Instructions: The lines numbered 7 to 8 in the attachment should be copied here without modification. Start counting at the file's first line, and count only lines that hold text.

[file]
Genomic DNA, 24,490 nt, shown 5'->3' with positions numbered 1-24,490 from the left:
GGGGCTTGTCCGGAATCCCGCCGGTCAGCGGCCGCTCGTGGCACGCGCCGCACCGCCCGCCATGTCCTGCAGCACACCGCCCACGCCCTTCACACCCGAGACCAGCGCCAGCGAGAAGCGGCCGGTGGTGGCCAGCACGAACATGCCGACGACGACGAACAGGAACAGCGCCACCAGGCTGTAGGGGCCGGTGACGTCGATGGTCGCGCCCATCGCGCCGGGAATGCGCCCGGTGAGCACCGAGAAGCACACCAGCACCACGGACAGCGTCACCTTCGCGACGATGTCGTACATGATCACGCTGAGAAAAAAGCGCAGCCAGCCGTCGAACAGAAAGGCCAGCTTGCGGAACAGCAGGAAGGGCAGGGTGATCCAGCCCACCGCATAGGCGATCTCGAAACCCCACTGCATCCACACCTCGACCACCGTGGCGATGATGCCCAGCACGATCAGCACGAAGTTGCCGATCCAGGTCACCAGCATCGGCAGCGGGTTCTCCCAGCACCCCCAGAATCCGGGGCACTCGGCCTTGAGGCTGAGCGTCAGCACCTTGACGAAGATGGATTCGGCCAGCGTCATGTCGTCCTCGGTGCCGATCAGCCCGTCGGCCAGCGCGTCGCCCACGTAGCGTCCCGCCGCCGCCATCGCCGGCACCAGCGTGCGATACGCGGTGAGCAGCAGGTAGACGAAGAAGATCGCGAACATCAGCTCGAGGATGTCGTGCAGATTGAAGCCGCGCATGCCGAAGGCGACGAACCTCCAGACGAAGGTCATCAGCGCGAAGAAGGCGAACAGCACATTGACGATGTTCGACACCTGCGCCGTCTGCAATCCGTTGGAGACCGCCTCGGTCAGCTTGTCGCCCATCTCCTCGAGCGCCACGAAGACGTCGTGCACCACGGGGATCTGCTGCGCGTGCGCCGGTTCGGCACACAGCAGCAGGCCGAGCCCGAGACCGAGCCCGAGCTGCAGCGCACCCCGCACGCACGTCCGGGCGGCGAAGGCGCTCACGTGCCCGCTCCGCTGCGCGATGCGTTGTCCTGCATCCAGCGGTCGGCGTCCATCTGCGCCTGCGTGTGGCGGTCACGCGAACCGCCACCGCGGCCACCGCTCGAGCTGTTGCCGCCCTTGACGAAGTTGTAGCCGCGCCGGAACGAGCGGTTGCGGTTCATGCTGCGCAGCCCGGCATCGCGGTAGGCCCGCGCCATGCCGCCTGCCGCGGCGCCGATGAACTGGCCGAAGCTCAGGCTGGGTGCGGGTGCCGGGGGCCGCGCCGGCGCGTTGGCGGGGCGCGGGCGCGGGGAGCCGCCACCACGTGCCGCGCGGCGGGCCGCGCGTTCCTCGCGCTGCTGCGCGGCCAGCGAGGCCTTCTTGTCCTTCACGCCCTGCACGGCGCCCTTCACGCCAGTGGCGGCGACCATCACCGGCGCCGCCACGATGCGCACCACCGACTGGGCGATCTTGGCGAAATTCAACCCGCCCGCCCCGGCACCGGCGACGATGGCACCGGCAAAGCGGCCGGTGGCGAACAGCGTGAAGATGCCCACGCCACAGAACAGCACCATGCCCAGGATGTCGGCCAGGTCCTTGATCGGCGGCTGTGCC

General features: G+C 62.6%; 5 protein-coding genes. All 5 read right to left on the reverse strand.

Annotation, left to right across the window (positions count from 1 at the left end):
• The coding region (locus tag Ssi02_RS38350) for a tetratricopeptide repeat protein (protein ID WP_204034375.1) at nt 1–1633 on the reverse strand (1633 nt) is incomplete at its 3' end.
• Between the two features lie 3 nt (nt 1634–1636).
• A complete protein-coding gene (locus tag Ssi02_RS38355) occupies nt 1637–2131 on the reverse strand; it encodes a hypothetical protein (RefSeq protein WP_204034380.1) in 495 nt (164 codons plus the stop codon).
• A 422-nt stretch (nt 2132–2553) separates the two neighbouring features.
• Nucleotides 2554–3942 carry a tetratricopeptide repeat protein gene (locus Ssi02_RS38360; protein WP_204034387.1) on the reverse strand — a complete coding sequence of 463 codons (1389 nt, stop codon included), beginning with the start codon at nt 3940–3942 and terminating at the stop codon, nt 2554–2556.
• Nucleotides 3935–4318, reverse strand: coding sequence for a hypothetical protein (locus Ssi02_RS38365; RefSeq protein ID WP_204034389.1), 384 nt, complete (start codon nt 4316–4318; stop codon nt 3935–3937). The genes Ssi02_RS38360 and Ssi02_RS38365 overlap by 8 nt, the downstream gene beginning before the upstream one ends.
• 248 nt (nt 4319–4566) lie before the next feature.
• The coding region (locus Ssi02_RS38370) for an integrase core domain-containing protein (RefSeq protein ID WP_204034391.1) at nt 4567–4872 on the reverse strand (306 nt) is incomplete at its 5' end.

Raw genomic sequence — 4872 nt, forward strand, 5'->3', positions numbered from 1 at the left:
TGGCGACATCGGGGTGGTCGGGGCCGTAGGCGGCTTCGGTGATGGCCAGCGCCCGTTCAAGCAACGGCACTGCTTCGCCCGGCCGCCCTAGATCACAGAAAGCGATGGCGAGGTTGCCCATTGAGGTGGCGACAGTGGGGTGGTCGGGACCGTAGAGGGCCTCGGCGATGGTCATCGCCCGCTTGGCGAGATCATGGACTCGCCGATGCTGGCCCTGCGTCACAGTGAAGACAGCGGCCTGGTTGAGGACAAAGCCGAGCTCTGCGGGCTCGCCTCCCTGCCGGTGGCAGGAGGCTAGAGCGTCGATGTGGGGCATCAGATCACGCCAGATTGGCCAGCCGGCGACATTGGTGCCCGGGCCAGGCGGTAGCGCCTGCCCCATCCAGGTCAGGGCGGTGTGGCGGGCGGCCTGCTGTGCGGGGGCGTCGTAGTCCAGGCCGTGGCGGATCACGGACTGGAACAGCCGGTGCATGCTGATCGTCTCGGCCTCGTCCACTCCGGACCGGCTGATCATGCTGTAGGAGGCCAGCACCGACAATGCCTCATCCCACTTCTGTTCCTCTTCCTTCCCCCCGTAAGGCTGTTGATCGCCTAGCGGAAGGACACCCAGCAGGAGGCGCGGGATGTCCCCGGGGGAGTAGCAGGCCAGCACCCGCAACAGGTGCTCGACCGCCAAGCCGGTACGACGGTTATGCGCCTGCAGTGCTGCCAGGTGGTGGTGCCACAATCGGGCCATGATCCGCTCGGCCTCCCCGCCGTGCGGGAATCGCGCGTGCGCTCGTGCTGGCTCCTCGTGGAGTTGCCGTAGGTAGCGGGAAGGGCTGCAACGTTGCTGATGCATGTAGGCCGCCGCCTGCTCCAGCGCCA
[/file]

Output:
• A complete protein-coding gene (locus tag Ssi02_RS38355) occupies nt 1637–2131 on the reverse strand; it encodes a hypothetical protein (RefSeq protein WP_204034380.1) in 495 nt (164 codons plus the stop codon).
• A 422-nt stretch (nt 2132–2553) separates the two neighbouring features.